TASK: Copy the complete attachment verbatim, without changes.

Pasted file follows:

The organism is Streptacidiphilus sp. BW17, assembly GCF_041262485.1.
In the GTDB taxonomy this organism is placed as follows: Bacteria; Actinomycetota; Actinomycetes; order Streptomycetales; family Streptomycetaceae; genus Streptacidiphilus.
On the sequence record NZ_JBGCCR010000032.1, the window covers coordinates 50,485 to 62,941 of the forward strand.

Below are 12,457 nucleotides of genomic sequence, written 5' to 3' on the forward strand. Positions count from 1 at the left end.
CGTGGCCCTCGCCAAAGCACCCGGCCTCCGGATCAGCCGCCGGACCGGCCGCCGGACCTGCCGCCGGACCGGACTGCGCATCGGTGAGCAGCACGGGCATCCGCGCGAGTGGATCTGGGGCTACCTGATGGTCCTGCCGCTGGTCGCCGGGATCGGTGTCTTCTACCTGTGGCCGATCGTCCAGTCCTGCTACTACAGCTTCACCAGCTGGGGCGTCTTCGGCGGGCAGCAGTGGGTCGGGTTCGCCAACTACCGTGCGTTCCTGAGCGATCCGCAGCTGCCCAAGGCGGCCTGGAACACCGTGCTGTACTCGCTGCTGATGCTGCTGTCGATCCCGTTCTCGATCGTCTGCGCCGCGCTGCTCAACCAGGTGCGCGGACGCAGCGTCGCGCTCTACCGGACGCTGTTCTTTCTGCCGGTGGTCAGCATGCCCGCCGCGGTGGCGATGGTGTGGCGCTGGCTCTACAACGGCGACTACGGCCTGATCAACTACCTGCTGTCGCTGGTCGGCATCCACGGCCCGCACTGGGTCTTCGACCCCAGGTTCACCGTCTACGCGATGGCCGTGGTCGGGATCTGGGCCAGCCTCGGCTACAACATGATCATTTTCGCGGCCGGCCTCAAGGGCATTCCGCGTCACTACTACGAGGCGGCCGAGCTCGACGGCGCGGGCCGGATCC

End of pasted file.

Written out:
The organism is Streptacidiphilus sp. BW17, assembly GCF_041262485.1.
In the GTDB taxonomy this organism is placed as follows: Bacteria; Actinomycetota; Actinomycetes; order Streptomycetales; family Streptomycetaceae; genus Streptacidiphilus.
On the sequence record NZ_JBGCCR010000032.1, the window covers coordinates 50,485 to 62,941 of the forward strand.

Below are 12,457 nucleotides of genomic sequence, written 5' to 3' on the forward strand. Positions count from 1 at the left end.
CGTGGCCCTCGCCAAAGCACCCGGCCTCCGGATCAGCCGCCGGACCGGCCGCCGGACCTGCCGCCGGACCGGACTGCGCATCGGTGAGCAGCACGGGCATCCGCGCGAGTGGATCTGGGGCTACCTGATGGTCCTGCCGCTGGTCGCCGGGATCGGTGTCTTCTACCTGTGGCCGATCGTCCAGTCCTGCTACTACAGCTTCACCAGCTGGGGCGTCTTCGGCGGGCAGCAGTGGGTCGGGTTCGCCAACTACCGTGCGTTCCTGAGCGATCCGCAGCTGCCCAAGGCGGCCTGGAACACCGTGCTGTACTCGCTGCTGATGCTGCTGTCGATCCCGTTCTCGATCGTCTGCGCCGCGCTGCTCAACCAGGTGCGCGGACGCAGCGTCGCGCTCTACCGGACGCTGTTCTTTCTGCCGGTGGTCAGCATGCCCGCCGCGGTGGCGATGGTGTGGCGCTGGCTCTACAACGGCGACTACGGCCTGATCAACTACCTGCTGTCGCTGGTCGGCATCCACGGCCCGCACTGGGTCTTCGACCCCAGGTTCACCGTCTACGCGATGGCCGTGGTCGGGATCTGGGCCAGCCTCGGCTACAACATGATCATTTTCGCGGCCGGCCTCAAGGGCATTCCGCGTCACTACTACGAGGCGGCCGAGCTCGACGGCGCGGGCCGGATCC